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Thread: One bright lantern vs Four dimmer lantern

  1. #1

    Default One bright lantern vs Four dimmer lantern

    I'm in the process of building an area light for wilderness camping and would like some opinion. I only have one cheap-o lantern and would like to hear from people who have a few of them. Would you prefer to have 1 bright central point vs 4 at 1/4 of the brightness set at different corners?
    What I have setup right now is one 35 watt HID running off 2 packs of 64 NCR18650. Power consumption for the HID is 14.45v x 2.85a = 41.18w. I also have an XML T6 3c running off an 2.8amp driver 4.2v x 2.8a = 11.76w(no diffuser yet). The HID has better CRI and Kelvin color temperature and it is easier to implement since it doesn't need a diffuser.
    Each pack weighs about 6.5 pounds and has 668wH. HID will consume a little bit less power then 4 XML but it does cast a fair amount of shadows. I was hoping that spreading the light to 4 points like a square will help reduce the shadows.

  2. #2
    Join Date
    Jul 2010
    Sydney, Australia

    Default Re: One bright lantern vs Four dimmer lantern

    Also consider redundancy - if you have one light and it fails you have 0% remaining. If you have 4 lights and one fails you have 75% remaining.

  3. #3

    Default Re: One bright lantern vs Four dimmer lantern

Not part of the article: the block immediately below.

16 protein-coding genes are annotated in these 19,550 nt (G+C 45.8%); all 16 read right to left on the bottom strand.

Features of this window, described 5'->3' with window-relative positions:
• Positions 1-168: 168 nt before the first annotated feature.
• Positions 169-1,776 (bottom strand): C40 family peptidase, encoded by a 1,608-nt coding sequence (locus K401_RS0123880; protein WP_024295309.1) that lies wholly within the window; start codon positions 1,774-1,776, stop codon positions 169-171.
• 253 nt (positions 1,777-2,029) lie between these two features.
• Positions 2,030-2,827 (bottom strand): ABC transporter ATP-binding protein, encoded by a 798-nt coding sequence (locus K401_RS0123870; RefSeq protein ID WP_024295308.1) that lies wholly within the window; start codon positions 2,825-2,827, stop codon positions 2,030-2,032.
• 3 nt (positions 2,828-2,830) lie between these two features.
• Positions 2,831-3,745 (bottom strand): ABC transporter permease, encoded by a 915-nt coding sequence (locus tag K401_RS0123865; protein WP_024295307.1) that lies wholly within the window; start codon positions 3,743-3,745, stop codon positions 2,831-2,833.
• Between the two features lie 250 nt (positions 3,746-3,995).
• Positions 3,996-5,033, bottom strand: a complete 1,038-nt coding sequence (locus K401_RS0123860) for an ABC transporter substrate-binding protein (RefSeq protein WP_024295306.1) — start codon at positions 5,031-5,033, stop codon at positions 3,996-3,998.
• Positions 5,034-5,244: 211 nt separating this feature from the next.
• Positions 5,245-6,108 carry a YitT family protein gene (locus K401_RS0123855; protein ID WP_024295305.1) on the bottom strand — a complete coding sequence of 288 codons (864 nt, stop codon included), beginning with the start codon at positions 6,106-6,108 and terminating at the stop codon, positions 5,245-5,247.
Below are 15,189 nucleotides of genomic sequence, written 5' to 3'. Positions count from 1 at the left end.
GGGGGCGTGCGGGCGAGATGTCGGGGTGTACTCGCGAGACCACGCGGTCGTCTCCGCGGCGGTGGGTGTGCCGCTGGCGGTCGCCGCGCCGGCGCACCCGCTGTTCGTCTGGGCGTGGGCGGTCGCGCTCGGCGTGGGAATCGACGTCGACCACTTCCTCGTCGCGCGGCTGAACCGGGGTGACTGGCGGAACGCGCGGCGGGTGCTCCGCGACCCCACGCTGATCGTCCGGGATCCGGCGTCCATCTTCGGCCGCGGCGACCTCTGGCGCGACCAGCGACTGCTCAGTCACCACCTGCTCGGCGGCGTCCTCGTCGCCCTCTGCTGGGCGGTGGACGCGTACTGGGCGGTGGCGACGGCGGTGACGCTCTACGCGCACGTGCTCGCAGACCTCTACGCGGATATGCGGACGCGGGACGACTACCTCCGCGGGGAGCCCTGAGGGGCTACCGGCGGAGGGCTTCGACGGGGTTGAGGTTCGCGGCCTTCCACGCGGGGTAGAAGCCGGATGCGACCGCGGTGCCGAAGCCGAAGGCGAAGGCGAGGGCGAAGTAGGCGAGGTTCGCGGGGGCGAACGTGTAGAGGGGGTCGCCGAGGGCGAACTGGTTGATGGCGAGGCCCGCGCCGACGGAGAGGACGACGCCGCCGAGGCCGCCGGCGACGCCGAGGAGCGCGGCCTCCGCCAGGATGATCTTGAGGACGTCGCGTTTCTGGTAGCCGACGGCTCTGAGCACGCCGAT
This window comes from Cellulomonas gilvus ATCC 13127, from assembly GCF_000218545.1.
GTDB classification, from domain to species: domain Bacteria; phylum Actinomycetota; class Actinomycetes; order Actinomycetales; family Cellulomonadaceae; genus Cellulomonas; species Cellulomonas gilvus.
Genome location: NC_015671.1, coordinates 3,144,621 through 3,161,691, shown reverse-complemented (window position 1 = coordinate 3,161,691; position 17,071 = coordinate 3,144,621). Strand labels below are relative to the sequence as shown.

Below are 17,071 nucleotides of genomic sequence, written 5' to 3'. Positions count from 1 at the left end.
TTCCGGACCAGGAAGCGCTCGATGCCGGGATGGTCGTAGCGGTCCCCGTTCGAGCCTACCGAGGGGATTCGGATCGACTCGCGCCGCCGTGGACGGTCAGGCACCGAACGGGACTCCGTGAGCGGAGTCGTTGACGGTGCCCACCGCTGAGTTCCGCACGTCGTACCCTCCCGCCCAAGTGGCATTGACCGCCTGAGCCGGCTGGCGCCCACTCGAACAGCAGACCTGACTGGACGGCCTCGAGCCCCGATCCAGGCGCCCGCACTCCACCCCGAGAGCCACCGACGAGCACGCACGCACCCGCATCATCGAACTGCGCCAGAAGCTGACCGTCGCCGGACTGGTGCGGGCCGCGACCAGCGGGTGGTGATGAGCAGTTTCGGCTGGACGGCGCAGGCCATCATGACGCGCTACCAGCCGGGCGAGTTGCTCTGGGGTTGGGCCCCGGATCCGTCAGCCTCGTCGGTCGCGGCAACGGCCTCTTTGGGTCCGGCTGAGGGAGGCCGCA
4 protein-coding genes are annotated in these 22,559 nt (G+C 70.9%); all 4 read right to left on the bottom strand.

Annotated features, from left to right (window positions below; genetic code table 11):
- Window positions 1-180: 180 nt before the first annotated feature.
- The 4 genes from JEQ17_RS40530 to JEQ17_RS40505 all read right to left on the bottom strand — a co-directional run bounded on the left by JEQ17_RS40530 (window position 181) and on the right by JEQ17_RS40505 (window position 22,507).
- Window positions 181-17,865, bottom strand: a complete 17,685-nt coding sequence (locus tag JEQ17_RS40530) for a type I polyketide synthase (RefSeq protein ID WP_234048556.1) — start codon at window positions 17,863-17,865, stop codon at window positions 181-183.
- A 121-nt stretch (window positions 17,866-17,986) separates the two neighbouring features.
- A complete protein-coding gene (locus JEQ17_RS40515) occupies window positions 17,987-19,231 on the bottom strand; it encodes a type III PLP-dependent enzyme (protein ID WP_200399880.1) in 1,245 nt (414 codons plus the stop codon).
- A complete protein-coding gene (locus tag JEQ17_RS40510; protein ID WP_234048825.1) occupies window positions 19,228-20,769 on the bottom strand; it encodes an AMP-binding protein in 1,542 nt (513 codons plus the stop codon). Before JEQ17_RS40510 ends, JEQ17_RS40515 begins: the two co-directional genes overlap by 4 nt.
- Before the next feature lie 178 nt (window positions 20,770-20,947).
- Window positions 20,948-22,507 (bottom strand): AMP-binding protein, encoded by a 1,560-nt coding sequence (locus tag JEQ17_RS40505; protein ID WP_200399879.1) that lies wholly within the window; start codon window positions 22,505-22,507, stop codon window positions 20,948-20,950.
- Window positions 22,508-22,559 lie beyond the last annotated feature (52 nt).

Also, if power consumption is a concern, you can simply use three of the XM-L lights normally and only turn on the fourth when you need the most light you can get. In general, I think having about 2 - 4 light sources is more reliable and flexible. It allows the sources to be positioned for more uniform lighting and provides redundancy. Only one source is a single point of failure as Mike mentioned above, and more than four sources can start to get cumbersome.

  4. #4
    Join Date
    Mar 2002
    San Diego

    Default Re: One bright lantern vs Four dimmer lantern

    Besides smoothing out the shadows, a larger number of lanterns with good diffusion should reduce glare.

    For mellow later evening non-glare lighting that allows one to see where he/she's walking the Black Diamond Apollo or Titan's are very nice with their downward focus. These are pricey, so the Apollo, my lowest output lantern, is the only Black Diamond in my collection of 5 lanterns.

    While camping I use multiple lanterns during activity periods at night but use my Apollo by itself in the hours before retiring.
    Last edited by lemlux; 01-31-2012 at 02:35 PM.
    Anything worth illuminating is worth illuminating to excess.

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